If this is too far off topic, feel free to delete.
I don't know how many of you play paintball, if any, but there was an incident a few years ago that reminds me of what I see in the Hammock community today.
In Paintball, since the 80's there were many ideas that the inventors kind of gave over to the public domain. They did this in the hopes of growing the sport, and developing a sense of community. All was well, in the paintball world, untill it actually DID start to explode into a very proffitable market. That is when the greed set in. One single company called Smart Parts, who was run by a family, that also ran another business, too a big chunk of cash, hired a lawer, and patented all of the ideas that had been in the public domain forever. THe long and short of the story is that the went in, patented every idea they could think off, and then turned around and sued everyone else who was using the stuff they patented, and won.
The thing about patents, is that if the greenhorn patent researcher doesn't know the product, or find any previous art in the patent archives, they generally accept the patent. The thought is, that is is up to the patent holder to enforce his rights in the market.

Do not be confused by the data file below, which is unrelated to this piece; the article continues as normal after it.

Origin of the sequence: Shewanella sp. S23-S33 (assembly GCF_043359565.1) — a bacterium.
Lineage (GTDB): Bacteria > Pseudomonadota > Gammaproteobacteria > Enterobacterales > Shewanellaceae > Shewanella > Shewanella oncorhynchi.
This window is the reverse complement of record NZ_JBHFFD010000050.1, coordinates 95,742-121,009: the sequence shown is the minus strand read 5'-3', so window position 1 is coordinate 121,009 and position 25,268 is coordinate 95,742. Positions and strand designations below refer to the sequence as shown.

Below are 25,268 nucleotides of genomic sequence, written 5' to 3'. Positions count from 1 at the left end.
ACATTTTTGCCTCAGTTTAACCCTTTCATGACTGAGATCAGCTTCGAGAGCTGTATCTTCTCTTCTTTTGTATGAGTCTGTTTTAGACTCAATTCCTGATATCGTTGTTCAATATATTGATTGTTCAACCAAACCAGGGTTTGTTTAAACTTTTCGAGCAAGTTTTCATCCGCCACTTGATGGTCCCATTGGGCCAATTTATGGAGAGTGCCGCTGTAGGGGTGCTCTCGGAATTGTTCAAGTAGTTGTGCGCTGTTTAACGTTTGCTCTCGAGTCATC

Now we see the same thing starting to happen in the Hammock world...
I personally have been hammock camping since about 1985. It isn't a new idea. But with the creation of new fabrics, or the adaptation of different knots or shapes to hammocks and tarps, these ideas may or may not be patentable. THey fist guy to the patent clerk, could end up holding all the marbles, should push come to shove.
A particular Popular Tarp, is a prime example of an exploitable idea, and I would hate to see it's creator get raked over the coals, just for having faith in the current air of good will.
As a follow up, Smart Parts is now a Market leader in Paintball, riding out numerous bouts of boycots and bad publicity. THey have virtually, single handedly quashed innovation in the industry, and forced a large percent of their once thriving competition out of business.